Impact of COVID-19 on FDI Regimes

In mid-March 2020, German media reported that the United States President had offered to take over CureVac, a German vaccine firm which was working on a vaccine for COVID-19, to secure the vaccine only for the United States – these reports were later denied. Indian media has recently reported that the Chinese central bank now holds more than 1% shareholding in HDFC, India’s largest housing finance company. The COVID-19 pandemic has not only brought healthcare and critical infrastructure into focus from an FDI perspective, but has also weakened companies in other sectors and made them easy targets for creditors and opportunistic buyers.

This note examines the measures taken by certain countries, particularly in Europe, to protect their businesses from being taken over by foreign investors as well as India’s current position on FDI. While India has so far focused on liberalizing the FDI regime, if COVID-19 propels the Indian Government to follow suit, investors can expect introduction of additional restrictions on FDI as well as extended timelines for approval.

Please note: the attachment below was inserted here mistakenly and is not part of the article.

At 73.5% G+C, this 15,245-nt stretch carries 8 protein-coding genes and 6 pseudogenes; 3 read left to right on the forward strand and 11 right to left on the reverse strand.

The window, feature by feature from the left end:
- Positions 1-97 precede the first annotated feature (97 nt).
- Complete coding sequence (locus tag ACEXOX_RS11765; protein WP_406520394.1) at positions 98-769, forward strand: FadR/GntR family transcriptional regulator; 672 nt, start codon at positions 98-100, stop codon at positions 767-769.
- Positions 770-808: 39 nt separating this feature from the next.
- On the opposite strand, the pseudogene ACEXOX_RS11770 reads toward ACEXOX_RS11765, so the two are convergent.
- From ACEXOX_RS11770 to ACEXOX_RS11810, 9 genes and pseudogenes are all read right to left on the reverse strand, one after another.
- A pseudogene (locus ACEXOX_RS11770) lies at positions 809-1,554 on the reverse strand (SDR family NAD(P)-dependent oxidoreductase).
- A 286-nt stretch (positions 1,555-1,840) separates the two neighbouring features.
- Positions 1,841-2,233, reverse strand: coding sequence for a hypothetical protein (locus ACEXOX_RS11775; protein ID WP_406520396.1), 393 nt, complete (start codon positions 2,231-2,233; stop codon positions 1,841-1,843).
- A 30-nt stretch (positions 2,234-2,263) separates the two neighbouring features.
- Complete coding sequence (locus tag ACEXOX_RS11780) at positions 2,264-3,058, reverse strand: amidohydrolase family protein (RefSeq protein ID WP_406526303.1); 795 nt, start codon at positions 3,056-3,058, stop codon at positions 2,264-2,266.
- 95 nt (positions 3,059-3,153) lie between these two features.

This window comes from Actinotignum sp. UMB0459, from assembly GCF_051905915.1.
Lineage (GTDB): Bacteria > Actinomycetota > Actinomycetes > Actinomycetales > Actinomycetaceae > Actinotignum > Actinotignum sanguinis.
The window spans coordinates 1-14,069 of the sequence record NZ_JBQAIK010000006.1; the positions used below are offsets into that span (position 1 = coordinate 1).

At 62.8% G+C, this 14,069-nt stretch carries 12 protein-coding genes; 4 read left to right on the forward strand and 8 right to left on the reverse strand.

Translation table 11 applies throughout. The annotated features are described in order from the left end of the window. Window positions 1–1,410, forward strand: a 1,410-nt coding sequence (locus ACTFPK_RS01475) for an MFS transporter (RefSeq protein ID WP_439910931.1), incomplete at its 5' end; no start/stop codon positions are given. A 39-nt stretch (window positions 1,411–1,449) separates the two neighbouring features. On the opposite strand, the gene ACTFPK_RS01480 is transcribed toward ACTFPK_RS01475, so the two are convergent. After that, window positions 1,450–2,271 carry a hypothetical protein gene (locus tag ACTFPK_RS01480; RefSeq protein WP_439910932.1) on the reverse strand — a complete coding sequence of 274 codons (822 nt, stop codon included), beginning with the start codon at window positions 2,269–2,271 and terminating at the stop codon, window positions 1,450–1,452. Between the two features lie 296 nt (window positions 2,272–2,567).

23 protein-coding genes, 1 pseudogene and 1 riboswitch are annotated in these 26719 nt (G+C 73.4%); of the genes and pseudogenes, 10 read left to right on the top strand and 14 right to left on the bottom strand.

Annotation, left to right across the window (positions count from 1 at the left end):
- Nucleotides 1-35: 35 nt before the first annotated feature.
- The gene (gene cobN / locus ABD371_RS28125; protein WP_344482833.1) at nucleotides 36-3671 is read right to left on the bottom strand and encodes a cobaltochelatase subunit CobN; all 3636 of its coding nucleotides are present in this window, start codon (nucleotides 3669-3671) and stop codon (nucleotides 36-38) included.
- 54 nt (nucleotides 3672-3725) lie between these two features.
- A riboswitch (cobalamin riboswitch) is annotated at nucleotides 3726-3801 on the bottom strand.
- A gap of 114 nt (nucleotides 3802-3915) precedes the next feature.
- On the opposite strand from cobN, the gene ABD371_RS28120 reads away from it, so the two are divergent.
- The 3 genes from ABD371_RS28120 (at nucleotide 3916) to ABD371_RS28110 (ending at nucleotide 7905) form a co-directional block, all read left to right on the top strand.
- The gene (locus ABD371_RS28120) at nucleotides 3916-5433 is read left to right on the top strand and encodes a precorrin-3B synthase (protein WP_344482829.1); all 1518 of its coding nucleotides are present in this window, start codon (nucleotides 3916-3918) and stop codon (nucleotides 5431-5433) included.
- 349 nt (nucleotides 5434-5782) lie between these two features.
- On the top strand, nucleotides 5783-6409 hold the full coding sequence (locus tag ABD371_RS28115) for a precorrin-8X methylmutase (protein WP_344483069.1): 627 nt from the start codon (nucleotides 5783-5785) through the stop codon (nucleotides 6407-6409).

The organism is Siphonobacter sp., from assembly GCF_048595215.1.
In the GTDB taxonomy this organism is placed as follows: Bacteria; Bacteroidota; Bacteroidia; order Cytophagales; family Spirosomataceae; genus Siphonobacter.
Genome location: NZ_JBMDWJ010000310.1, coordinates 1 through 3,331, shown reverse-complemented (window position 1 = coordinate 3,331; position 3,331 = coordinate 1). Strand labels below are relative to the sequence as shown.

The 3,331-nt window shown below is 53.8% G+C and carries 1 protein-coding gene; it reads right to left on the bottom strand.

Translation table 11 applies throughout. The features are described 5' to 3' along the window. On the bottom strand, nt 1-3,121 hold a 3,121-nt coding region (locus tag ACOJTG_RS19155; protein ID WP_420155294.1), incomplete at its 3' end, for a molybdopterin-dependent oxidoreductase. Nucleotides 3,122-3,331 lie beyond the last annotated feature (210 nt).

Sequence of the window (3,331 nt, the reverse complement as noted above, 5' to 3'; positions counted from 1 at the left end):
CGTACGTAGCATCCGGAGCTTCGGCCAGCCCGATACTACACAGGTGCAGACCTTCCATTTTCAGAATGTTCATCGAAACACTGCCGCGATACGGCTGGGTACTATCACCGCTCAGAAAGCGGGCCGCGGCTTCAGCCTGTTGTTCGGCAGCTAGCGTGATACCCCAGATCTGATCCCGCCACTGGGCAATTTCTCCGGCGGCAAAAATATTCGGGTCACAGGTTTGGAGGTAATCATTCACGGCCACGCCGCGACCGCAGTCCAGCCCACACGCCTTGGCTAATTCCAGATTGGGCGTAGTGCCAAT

A Review of the Foreign Investment Approval Process in India

With the aim of enhancing “ease of doing business” and “promoting the principle of Maximum Governance and Minimum Government”, the Government of India abolished the Foreign Investment Promotion Board on May 24, 2017. In its place, the relevant administrative ministry/department in consultation with the Department for Promotion of Industry and Internal Trade are now directly responsible for processing applications for foreign direct investment in India in sectors which require prior approval of the Government.

The move was expected to make the process of obtaining FDI approval faster and more efficient. Almost three years after the move, we consider in this note the current framework for FDI approval and areas for improvement.


Information Sharing Under SEBI’s Insider Trading Rules

The Securities and Exchange Board of India (Prohibition of Insider Trading) Regulations, 2015 (PITR), prohibits communication of unpublished price sensitive information (UPSI) to any person except where it is in furtherance of legitimate purposes, performance of duties or discharge of legal obligations.